First off, the touch screen interface works wonders and offers a level of control that the Xbox 360 controller simply cannot provide. clicking through menus, finding places on the map, and spreading grass around the garden are all used with the stylus and makes things much cleaner and faster. When the garden gets cluttered with objects, it can be a little difficult sometimes to select the item the you want when trying to poke at it with the stylus, but generally the touch screen simply feels right for a game of this type. 

The game also makes use of the dual screen to provide a clearer set of objectives and information. Touching a piñata on the bottom screen will bring up information about it on the top one, instantly letting you know how to make it a resident in your garden or how to get it to breed. You can also swap screens at any given moment with the press of a button. Altogether, the game offers a more streamlined experience that’s far easier to get into than the console counterpart — certainly a boon when trying to appeal to DS owners.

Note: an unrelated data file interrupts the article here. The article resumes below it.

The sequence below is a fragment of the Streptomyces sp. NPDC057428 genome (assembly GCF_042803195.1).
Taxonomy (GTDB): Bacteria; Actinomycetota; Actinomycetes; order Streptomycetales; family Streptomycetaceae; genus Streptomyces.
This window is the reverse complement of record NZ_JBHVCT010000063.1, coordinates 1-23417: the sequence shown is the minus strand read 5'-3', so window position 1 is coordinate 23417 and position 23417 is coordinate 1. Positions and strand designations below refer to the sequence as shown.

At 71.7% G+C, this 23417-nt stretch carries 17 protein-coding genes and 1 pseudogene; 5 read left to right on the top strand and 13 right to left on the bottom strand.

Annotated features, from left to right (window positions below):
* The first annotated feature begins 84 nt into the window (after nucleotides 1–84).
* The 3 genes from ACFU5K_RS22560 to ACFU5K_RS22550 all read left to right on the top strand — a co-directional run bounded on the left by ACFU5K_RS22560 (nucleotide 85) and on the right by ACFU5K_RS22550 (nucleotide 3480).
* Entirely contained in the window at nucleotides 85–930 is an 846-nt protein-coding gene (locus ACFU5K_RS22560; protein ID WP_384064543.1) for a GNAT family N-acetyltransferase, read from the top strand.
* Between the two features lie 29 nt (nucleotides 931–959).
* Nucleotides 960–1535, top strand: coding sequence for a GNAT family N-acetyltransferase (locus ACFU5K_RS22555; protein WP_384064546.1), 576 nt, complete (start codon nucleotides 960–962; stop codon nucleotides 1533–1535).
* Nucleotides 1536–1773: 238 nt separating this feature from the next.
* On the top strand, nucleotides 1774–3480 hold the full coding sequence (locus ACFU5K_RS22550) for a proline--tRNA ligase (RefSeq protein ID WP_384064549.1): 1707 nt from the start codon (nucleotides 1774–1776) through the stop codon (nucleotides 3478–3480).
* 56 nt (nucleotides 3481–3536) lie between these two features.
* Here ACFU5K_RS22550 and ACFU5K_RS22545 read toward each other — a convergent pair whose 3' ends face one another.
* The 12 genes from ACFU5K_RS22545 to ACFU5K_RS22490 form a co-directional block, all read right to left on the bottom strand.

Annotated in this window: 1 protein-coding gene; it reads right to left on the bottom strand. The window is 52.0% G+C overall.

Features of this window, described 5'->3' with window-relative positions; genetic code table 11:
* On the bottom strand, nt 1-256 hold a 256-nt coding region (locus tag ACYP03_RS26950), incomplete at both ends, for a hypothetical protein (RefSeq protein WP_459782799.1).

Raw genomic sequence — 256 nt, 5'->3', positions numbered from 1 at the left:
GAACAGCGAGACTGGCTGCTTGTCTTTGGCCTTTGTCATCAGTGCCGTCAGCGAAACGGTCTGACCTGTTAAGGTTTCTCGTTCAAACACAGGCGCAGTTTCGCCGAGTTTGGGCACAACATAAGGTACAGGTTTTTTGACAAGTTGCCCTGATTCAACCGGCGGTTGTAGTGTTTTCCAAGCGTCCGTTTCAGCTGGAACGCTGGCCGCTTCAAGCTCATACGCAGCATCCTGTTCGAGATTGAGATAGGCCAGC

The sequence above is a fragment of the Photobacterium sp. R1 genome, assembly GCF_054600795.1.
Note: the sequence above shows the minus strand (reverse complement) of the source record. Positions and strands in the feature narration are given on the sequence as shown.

Following on from that, it seems to be a little easier to attract piñata than it was in the console version. Usually I am against “dumbing down” a videogame, but for VP, where the idea is to kick back and have fun, making it less frustrating to get the animals to visit is a very good move and helps create a more enjoyable experience. Newcomers to the series will also get to indulge in a variety of tutorials (known as episodes) which uses characters from the awful cartoon show to teach you how to make Tafflies defecate fertilizer and tame one of the “sour” piñata into becoming a helpful garden resident. There is also a new “playground” mode for players to have fun in an environment lacking objectives and worries.